Ottey: Usain is a legend
LONDON, England: LEGENDARY JAMAICAN sprinter Merlene Ottey says she is looking to return to the sport and believes Usain Bolt is calling time on his career at the end of next season simply because he has had enough of life as a competitive athlete.
The evergreen sprinter told The Gleaner that she would welcome the opportunity to get involved in coaching or to play an ambassadorial role in advancing and promoting the sport.
Ottey, who won three silver and six bronze medals at the Olympic Games, enjoyed a long career, which saw her setting several records, including most appearances by a track and field athlete at the Olympic Games (seven) with her 14 medals being the most at the World Championships.
“I am in Switzerland, I just moved there two years ago. At the moment, I am not doing anything, but I want to get back involved in the sport. A coach, an ambassador? That is something I would do, but I will see where the opportunity presents itself,” she told The Gleaner on the red carpet for Bolt’s I am Bolt premiere at the Odeon Leicester Square cinema in London last night.
SHE CAN RELATE
Ottey, 56, who went on to represent Slovenia between 2002 and 2012, added that she can relate to Bolt’s weariness, while sharing her own thoughts on the 100m and 200m world record holder.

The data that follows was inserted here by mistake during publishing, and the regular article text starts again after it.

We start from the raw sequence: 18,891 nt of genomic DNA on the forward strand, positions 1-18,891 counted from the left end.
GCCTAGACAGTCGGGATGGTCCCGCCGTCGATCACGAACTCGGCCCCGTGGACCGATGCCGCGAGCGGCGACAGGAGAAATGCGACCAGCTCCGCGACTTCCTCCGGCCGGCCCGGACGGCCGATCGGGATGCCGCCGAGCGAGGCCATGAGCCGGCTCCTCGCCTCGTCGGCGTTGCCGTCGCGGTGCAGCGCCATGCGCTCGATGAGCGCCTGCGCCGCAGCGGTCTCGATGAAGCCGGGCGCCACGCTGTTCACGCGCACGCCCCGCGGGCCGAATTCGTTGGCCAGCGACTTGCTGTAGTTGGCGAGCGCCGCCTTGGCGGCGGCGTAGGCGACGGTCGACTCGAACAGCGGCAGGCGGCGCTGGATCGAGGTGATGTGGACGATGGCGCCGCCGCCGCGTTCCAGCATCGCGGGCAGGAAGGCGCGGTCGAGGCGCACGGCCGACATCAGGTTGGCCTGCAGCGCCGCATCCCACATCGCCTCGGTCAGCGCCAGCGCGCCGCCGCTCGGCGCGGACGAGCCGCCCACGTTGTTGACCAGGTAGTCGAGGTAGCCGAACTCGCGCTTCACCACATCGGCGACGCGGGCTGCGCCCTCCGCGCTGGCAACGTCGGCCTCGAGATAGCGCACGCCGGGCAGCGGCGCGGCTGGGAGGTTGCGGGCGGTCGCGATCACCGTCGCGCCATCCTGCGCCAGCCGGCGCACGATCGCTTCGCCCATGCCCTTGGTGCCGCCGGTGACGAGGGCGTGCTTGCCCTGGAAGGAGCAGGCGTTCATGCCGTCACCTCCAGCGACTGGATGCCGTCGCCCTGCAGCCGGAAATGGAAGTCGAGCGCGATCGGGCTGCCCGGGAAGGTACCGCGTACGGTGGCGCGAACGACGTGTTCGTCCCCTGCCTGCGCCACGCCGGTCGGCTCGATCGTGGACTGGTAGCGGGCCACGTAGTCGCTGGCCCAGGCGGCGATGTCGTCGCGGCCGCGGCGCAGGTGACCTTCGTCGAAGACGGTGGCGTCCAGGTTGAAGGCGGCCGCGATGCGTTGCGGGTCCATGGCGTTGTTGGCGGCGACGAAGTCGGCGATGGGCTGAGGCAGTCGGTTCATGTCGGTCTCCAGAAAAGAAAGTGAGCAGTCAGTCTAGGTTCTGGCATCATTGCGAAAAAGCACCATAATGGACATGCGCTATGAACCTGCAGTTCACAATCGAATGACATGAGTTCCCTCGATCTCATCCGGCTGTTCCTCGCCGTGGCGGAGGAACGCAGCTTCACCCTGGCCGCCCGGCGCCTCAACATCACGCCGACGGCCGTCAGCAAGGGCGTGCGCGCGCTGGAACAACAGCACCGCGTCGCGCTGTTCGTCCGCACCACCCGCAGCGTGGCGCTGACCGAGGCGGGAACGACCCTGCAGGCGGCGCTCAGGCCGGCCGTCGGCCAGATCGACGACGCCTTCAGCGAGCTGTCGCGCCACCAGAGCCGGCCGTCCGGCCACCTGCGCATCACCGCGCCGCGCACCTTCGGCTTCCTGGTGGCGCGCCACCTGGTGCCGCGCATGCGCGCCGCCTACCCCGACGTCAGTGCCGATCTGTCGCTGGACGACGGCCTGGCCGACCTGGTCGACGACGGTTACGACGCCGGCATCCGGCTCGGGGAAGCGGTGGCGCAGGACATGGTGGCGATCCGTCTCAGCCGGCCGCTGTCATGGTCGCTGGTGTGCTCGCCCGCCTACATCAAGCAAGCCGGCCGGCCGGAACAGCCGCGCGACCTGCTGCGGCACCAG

“I think he’s had enough. He has won everything and I mean, what else is there to do? But whatever he does in the future, I know he will be successful. I think he will always put his best forward every time,” said Ottey.
“I know what he is going through. I got a bit tired. In the beginning, I was just going out there to run to see how fast I could run and I got to the point where I said I was satisfied and it was time to walk off,” added Ottey, who anchored Slovenia’s 4x100m relay team at the 2012 European Championships at the age of 52.
“For me, just to watch him run is amazing. It’s a pity he has to retire soon, but I am very thankful and very grateful to Usain, he is a legend.”
Ottey, who shared that she plans to travel to Jamaica for next year’s Boys and Girls Athletics Championships noted that she was convinced of Bolt’s special talent when she saw him compete at the 2002 World Junior Championships in Kingston, where he won gold in the 200m.
“When he was about 15, I saw him at the Junior World Championships, I thought to myself that this is a star. People tend to forget about his earlier years and they probably recognised him in 2008, but Usain was already born, he was a champion from before that,” said Ottey.